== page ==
The last 12 months will be remembered as an exciting year for the RAF Scampton Airplay programme.
The scheme has taken its participants on a journey through time, from the World War One battlefields of France, to a World War Two-era tea dance at RAF Kirton in Lindsey and to the present day, visiting the recent poppy installation at the Tower of London and seeing a West End show.
The ambitious plans for the year were developed by the RAF Scampton Airplay Youth Council in January 2014, when the youth leaders decided to learn more about the First World War through a tour of the battlefields and cemeteries of France.
Airplay is a youth support programme for the families of service personnel, run for the Royal Air Force.
The Royal Air Force Benevolent Fund pays for Airplay youth workers, trained by national children and families charity 4Children, to help RAF community support teams provide a range of activities for young people living on and around stations.
“The Airplay programme at RAF Scampton really is driven by the participants,” said Lisa Bailey, station youth worker at RAF Scampton.
“The children set the agenda and we help them realise their goals.”
“They were very excited to learn more about World War One and we were fortunate to secure funding for the trip to France from the Red Arrows, RAF Scampton, the national Airplay programme, and several other organisations.”
The France trip included 11 young people from Airplay at Scampton plus two young people from Airplay at Coningsby who were invited to join in.
During the week, young people visited a number of museums and memorial parks pertaining to the work that they had carried out in the Youth Club.
They also followed the Battlefield Tour along the Western Front.
One of the Airplay participants, Amber Barnicoat, 14, said: “The best bit about France for me was laying the wreath at the grave of Leonard Beechey, who we researched.”
“After all the effort we put into researching this local serviceman, this made it all feel real.”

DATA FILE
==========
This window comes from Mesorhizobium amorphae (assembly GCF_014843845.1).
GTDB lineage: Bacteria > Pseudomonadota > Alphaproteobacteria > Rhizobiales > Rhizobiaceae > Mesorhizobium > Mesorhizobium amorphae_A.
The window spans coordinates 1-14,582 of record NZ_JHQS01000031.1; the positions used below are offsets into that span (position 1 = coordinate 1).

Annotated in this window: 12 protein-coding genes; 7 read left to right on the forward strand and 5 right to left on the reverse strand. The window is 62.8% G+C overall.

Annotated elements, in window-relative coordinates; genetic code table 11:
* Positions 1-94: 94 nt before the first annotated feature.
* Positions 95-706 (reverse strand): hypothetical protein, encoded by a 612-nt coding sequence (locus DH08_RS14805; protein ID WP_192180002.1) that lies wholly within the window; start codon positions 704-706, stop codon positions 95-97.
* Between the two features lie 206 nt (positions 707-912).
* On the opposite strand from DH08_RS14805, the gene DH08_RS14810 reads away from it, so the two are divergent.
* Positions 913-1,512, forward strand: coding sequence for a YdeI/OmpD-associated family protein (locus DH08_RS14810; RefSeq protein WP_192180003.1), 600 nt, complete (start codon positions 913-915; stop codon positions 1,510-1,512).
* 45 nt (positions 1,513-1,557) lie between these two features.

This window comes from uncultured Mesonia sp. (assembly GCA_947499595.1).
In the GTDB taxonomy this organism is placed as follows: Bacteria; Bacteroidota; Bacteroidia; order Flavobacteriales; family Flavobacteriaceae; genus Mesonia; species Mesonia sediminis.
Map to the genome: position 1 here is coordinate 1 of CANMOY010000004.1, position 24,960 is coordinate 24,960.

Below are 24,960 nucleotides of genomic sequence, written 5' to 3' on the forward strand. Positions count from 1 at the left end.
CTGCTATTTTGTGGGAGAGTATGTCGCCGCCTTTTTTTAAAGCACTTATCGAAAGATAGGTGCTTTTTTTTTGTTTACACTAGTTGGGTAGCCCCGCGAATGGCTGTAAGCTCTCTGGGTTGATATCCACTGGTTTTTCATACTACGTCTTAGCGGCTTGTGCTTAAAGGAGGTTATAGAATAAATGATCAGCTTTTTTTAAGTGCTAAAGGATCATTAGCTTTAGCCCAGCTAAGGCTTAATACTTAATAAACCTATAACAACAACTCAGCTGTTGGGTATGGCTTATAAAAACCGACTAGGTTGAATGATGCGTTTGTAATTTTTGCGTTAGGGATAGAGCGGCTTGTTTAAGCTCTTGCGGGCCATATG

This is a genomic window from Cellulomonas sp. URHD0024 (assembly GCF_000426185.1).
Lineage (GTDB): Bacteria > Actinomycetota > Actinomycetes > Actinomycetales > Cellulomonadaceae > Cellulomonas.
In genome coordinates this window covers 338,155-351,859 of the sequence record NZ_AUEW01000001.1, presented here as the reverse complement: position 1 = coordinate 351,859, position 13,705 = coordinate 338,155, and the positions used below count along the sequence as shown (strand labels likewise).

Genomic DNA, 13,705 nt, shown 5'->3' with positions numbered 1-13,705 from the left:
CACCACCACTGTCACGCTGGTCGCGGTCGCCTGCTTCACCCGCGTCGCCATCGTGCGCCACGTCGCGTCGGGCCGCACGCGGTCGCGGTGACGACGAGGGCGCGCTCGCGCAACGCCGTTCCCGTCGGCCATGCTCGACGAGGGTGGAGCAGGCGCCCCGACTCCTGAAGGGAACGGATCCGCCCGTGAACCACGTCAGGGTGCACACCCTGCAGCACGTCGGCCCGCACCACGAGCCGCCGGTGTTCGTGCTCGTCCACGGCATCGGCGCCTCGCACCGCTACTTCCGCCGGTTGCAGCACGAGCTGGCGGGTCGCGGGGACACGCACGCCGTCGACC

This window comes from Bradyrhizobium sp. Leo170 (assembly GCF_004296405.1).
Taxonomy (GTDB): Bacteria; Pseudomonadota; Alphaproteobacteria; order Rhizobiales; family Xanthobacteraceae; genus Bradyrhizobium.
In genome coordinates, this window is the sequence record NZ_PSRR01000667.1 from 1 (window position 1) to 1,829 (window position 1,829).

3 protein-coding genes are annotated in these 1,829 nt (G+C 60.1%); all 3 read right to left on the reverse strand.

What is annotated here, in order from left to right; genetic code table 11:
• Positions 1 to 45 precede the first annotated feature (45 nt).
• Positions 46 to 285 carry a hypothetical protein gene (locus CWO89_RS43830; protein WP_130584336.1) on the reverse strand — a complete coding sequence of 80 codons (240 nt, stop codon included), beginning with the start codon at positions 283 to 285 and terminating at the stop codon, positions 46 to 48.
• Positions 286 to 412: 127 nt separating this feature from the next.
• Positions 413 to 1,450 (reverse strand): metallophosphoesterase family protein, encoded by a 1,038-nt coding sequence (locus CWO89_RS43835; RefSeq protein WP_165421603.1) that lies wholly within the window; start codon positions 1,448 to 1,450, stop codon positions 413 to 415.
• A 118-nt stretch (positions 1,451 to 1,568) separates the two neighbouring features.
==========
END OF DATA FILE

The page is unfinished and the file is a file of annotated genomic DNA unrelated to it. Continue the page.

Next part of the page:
Polly Swann, 11, who also travelled to France, added: “The experience is something that will stay with me for a long time to come.”
“Thank you, Airplay, for making it all happen.”
Prior to the France trip, the Airplay participants had turned their hands to fund-raising and sought inspiration from the 1940s.
They planned and hosted a World War Two-era tea dance in the Mess at RAF Kirton-in-Lindsey.
More than 120 veterans, joined the Airplay children in period costume for war-time food and dancing.
The event raised more than £600, with half of the funds going towards future projects and the other half donated to the RAF Benevolent Fund.
Finally, the Airplay programme celebrated their fantastic year with a thoroughly modern trip to London, visiting the poppy installation at the Tower of London and seeing the Lion King in the West End.
“The Airplay programme was developed to help children and young people through the challenges that come with military life, such as frequent moves and long deployments,” commented Gill Angel, Community Development Officer.
“In the past year, the RAF Benevolent Fund, as the RAF’s leading welfare charity, spent more than £18 million helping over 60,000 members of the RAF family with a range of services.”
“These ranged from childcare centres and youth workers on each station, to relationship counselling, and assistance with financial, housing, and medical needs.”